Camera operator, Roberto DiAngeles and 1st AC Jem Rayner

Key Grip, Big Red Gilman and Camera Operator Roberto DiAngele

Augrabie Desert location

CONGRATULATIONS TO SA ACS MEMBERS Kirsty Stark, Victoria Cocks & Vivyan Madigan

along with the other members of the amazing EPIC FILMS creative team, on the announcement of WASTELANDER PANDA being the first project for MADMAN PRODUCTION COMPANY

Screen Australia today announced on Monday funding support for WASTELANDER PANDA, a multimedia project consisting of six TV/online episodes, a graphic novel and interactive website. Production will be supported by the ABC, with the episodes to premiere on the iView platform in 2014.

WASTELANDER PANDA will commence production in March 2014 and will be shot in South Australia. The project is a co-production between Madman Production Company and Epic Films. This marks the first project from Madman Production Company to receive production investment since the company’s establishment in 2012.

The team behind WASTELANDER PANDA includes Writer/Director, Victoria Cocks, Producers; Kirsty Stark (Epic Films) and Nick Batzias (Madman Production Company), and additional writers Mike Jones and Matt Vesely.

Writer/Director Victoria Cocks commented “After creating previous versions of WASTELANDER PANDA independently over the past two years, we feel extremely fortunate to be working alongside Madman, and to have Screen Australia and the ABC believe in the project as much as we do. I’m looking forward to going back to the Wasteland.”

Head of Madman Production Company Nick Batzias commented; “It’s incredibly exciting to be able to announce WASTELANDER PANDA as our first project out of the gates. We’ve been busy behind closed doors working on this and a number of other properties on our slate, and hope to be able to announce a number of projects from Madman Production over the next 12 months.”

The new project from the team behind WASTELANDER PANDA follows a three-minute Prologue released online in 2012, which has accumulated over 100,000 views. Since releasing this initial Prologue, the team successfully raised over $25,000 via a Pozible campaign, completed three further online episodes and presented a panel on the series at South by Southwest.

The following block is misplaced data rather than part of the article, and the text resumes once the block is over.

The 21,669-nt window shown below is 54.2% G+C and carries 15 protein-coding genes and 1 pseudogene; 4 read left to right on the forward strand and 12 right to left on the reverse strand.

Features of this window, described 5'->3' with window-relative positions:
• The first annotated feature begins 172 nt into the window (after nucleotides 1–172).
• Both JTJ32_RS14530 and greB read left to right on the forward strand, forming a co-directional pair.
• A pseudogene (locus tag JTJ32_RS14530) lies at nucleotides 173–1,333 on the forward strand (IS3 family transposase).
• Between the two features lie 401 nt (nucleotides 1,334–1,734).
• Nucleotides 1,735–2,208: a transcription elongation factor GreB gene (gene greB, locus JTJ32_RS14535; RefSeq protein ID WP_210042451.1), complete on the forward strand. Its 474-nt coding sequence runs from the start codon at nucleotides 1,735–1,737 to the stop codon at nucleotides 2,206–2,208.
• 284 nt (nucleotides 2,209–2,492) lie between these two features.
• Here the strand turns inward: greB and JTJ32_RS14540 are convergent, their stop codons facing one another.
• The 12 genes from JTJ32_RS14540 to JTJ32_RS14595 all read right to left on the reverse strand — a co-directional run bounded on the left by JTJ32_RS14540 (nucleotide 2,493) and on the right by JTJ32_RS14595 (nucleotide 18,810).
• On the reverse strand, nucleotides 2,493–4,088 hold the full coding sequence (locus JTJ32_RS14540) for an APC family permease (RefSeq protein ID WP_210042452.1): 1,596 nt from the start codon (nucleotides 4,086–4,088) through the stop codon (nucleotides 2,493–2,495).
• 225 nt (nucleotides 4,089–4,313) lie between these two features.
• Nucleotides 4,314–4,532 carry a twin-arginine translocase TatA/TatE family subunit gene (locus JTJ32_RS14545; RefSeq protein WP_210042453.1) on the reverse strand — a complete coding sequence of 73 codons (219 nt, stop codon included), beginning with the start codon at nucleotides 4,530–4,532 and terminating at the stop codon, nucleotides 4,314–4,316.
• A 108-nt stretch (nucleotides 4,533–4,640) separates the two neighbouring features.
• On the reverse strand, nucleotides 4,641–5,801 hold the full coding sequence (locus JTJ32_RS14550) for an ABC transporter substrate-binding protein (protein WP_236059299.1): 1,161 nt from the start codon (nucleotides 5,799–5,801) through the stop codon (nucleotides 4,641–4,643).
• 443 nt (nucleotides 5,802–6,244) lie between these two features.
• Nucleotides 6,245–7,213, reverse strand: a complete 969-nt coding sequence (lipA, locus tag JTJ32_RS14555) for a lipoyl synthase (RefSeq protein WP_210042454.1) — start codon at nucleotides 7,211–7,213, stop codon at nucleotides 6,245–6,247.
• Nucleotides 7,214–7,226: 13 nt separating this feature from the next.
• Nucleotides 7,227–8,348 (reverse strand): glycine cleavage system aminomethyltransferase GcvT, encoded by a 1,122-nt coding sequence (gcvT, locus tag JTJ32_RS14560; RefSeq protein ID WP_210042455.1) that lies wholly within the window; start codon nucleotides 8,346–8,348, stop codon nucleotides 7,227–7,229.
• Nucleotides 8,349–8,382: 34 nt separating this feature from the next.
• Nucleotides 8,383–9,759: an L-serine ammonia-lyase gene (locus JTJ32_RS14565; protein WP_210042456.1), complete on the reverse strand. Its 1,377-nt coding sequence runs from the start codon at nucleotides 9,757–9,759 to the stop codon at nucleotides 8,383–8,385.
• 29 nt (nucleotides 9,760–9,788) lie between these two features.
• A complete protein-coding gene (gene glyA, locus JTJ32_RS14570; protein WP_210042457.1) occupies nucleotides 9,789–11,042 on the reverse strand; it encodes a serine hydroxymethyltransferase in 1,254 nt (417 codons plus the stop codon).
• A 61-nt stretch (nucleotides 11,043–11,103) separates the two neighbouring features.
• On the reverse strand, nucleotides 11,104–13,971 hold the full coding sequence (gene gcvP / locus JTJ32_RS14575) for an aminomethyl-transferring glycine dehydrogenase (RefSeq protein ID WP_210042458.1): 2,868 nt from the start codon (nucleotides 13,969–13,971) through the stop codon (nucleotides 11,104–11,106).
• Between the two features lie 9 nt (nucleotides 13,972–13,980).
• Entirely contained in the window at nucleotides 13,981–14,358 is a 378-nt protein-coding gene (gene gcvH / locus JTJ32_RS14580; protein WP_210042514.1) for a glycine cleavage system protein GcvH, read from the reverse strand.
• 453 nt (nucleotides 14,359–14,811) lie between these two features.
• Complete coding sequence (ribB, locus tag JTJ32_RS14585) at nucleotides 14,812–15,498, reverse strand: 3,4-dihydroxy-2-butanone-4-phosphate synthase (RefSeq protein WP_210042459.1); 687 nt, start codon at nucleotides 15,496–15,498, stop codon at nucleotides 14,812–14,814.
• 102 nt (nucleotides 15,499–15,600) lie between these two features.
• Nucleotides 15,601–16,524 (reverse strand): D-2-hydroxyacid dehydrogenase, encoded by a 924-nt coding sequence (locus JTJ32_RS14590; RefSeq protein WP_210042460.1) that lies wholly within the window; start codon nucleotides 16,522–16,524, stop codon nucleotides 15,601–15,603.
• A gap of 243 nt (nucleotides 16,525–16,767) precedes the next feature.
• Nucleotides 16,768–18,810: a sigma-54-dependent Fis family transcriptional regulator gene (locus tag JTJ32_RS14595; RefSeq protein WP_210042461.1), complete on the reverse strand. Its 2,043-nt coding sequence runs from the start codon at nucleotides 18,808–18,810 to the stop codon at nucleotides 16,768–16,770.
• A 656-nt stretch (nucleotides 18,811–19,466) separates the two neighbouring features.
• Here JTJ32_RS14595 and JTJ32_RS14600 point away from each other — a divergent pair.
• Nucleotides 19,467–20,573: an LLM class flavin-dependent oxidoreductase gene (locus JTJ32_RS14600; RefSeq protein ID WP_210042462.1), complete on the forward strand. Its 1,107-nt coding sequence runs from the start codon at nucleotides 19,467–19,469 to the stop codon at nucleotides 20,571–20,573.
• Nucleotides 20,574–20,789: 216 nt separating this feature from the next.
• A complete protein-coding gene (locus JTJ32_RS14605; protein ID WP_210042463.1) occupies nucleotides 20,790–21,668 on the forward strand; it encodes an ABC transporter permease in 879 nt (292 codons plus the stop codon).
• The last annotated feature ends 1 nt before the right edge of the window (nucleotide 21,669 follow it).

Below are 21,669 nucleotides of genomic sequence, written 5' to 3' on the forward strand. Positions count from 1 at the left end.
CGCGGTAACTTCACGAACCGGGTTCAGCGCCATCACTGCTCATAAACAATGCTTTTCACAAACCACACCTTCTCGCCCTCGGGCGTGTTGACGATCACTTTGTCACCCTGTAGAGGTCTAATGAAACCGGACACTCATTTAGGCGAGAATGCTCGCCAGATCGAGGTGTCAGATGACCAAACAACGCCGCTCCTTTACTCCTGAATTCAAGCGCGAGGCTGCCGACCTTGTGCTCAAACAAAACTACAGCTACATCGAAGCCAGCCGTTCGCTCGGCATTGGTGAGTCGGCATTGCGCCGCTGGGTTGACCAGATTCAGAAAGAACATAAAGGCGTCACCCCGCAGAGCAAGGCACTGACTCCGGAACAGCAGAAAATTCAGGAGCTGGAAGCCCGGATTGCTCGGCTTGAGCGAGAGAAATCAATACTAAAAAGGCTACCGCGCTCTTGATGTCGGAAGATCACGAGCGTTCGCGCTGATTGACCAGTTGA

Development and production partners include Screen Australia, The South Australia Film Corporation, Epic Films and Madman Production Company.

(ACS E News thanks IF E News for the above article.)


Specialised courses in the New Year include: ADVANCED LIGHTING SKILLS with Louis Irving (22 - 24 Jan), PETER JAMES ANAMORPHIC LENS MASTERCLASS (15 - 16 Feb). Plus there are still some spots in introductory SUMMER SCHOOL courses in January including TV CAMERA, SOUND & LIGHTING SKILLS. 10% AFTRS Open Discounts apply to all ACS members. For details of all current AFTRS Open courses visit the website:

Advanced Lighting Skills (22 - 24 Jan)

Peter James Anamorphic Lens Masterclass (15 - 16 Feb)

Summer School: TV Camera, Sound & Lighting Skills (6 - 10 or 20 - 24 Jan)

Summer School: Filmmaking Intensive (20 - 24 Jan OR 3 - 7 Feb)


Mick Jones with his Sony PMW-F55 camera on set

New children’s television series airing on the Seven Network and Ceebeebies in 2014

2014 will see a new children’s TV series called Lah Lah’s Adventures air on the Seven Network and Ceebeebies. The show was shot exclusively with Sony PMW-F55 4K cameras and the man responsible was Mick Jones, Director of LitUp Digital & Rusty Gate Films.

Jones explained, “When the Lah Lah's Adventures production came up there was some discussion around shooting the show in 4K resolution due to the fact that it was a green screen live action/animation production. This would give the compositors and animators more freedom for resizing elements closer to the foreground without compromising the resolution. So I started looking at options for 4K acquisition.”